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Still no sign of housing market hitting bottom

As government works to head off recession, fresh data points to further trouble ahead for the main cause of the downturn – a housing market that shows no signs of hitting bottom.
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As the White House and Congress work to head off a recession, fresh data out Tuesday points to further trouble ahead for the main cause of the downturn — a housing market that shows no signs of hitting bottom.

Home prices plunged by a record 8.4 percent in November, according to a composite index based on 10 U.S. cities tracked by Standard & Poor's. It was the eleventh straight monthly decline for the so-called Case-Shiller index.

"Nothing in these numbers suggest a bottoming out. The numbers universally are disappointing," said David Blitzer, S&P's managing director and chairman of the index committee. "Maybe when we get into the spring/summer home-buying season and with lower interest rates, maybe it will all come together."

A separate report showed that mortgage foreclosures surged in 2007 as many homeowners found themselves unable to keep up with sharp increases in mortgage payments and unable to refinance because their homes had lost too much value. Some 1.3 million homes were the subject of a foreclosure filing, up about 80 percent from 2006, according to RealtyTrac, a Web site that tracks foreclosures nationwide. More than 1 percent of all U.S. households were in some phase of the foreclosure process last year, up from about half a percent in 2006.

Lenders are also feeling the pain. On Tuesday, Countrywide Financial, the largest U.S. mortgage lender, posted a larger-than-expected loss of $422 million for the latest quarter, as more homeowners fell behind on payments. Adding its name to a long list of mortgage lenders that have gone out of business or been sold, Countrywide agreed this month to be acquired by Bank of America for roughly $4.3 billion.

Despite falling interest rates and some $100 billion in cash pumped into the global banking system by the Fed, credit remains tight as lenders worry about the risk of further losses from bad mortgage debts. Unless the tide can be turned to stop a coming wave of mortgage foreclosures, rising loan defaults this year will dump more empty houses on a market already glutted with too many. So far, tumbling mortgage rates have done little to revive the housing market.

New home sales plummeted last year by the biggest amount on record — down 26.4 percent to 774,000, the Commerce Department reported Monday. The median price of a new home edged up only 0.2 percent in 2007 to $246,900, the worst performance since prices slipped by 2.4 percent in the 1991 housing downturn.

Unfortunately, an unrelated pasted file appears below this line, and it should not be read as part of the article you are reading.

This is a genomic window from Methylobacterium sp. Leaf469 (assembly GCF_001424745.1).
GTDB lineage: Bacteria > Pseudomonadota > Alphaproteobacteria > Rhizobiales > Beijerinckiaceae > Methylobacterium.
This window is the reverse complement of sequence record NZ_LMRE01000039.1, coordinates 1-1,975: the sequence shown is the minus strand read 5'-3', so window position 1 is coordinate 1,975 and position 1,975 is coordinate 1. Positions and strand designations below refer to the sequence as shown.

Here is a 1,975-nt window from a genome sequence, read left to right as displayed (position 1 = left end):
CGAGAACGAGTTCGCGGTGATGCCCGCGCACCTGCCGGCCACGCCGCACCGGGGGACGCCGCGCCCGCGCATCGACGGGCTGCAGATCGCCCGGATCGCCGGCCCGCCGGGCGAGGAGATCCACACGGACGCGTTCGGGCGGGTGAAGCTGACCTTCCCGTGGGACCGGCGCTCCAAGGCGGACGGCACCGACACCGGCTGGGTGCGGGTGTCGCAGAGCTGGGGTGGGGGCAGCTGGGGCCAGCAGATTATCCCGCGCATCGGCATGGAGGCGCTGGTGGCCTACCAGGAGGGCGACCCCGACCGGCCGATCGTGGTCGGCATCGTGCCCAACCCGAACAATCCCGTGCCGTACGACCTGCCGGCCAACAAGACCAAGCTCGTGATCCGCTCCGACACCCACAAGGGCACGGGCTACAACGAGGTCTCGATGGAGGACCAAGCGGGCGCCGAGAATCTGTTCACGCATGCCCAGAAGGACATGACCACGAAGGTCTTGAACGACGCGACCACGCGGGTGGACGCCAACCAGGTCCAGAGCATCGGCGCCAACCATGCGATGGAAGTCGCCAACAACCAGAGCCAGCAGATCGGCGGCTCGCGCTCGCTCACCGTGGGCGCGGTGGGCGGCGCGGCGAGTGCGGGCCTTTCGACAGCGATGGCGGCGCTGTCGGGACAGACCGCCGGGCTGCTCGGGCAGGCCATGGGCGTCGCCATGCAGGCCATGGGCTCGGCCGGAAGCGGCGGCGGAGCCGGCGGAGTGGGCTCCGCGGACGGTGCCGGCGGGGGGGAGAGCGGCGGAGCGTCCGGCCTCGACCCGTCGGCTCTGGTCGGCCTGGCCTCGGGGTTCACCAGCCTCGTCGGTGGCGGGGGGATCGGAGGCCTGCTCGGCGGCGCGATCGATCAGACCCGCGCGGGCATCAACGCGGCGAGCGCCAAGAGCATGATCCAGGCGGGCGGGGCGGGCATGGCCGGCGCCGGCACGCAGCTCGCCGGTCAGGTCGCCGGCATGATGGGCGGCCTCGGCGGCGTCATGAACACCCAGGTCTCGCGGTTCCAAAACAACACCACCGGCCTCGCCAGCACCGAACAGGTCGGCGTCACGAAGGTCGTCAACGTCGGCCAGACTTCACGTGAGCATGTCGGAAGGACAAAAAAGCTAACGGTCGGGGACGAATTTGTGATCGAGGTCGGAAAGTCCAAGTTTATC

With more than 1.8 million mortgages scheduled to reset to higher rates this year and next, the outlook for the housing market remains bleak as more foreclosed homes are put up for sale. A late-year surge in foreclosure filings suggests that many are in the initial stages of the foreclosure process, RealtyTrac said.

“It does appear that we’re seeing a new batch of properties enter the process,” said Rick Sharga, RealtyTrac’s vice president of marketing.

About a quarter of all subprime mortgages are in default, resulting in billions of dollars in losses for buyers of securities backed by them. Lenders and investors already have written off some $100 billion in losses, and it’s not clear how high the final tally will go.

The mortgage business boomed from 2002 to 2006, generating lucrative fees for mortgage brokers, lenders, appraisers, credit rating firms, investment banks and investors who bought shares in pools of loans bought from lenders.

At the height of the boom, lenders offered easy terms that included mortgages approved with  little or no documentation of the borrowers’ savings or income.  In some cases, these so-called “liar loans” inflated a borrower’s financial abilities to make their mortgage payments. Loans were also approved at owner-occupied interest rates to homebuyers who had no intention of moving in.

Many of the loans now headed for default were sold with low “teaser” rates that jumped to much higher levels after two or three years; while home prices were rising, mortgage holders were able to refinance before the resets hit. Now, with home prices flat or falling, many borrowers face sharply higher payments on a mortgage with an outstanding balance larger that value of their home.

The resulting wave of defaults has touched off a round of lawsuits among borrowers, lenders and investors. State and federal investigators have also found that some loans were approved based on fraudulent information, and investigations into lending practices are ongoing.

One such investigation, led by New York Attorney General Andrew Cuomo, is looking into disclosures made by Wall Street firms that sold shares in loan pools to investors. At issue is whether investment bankers adequately disclosed the credit risks to rating agencies and investors.

Cuomo recently reached an agreement with Clayton Holdings of Shelton, Conn.,  which analyzes such loans and has agreed to cooperate. Clayton was given immunity from civil and criminal prosecution, although there was no evidence of its wrongdoing.

Clayton reportedly has told prosecutors that beginning in 2005 it saw a significant deterioration of lending standards and a parallel jump in lending exceptions. At issue is what information was given to investment banks and rating agencies about the quality and risk of the loans that were reviewed.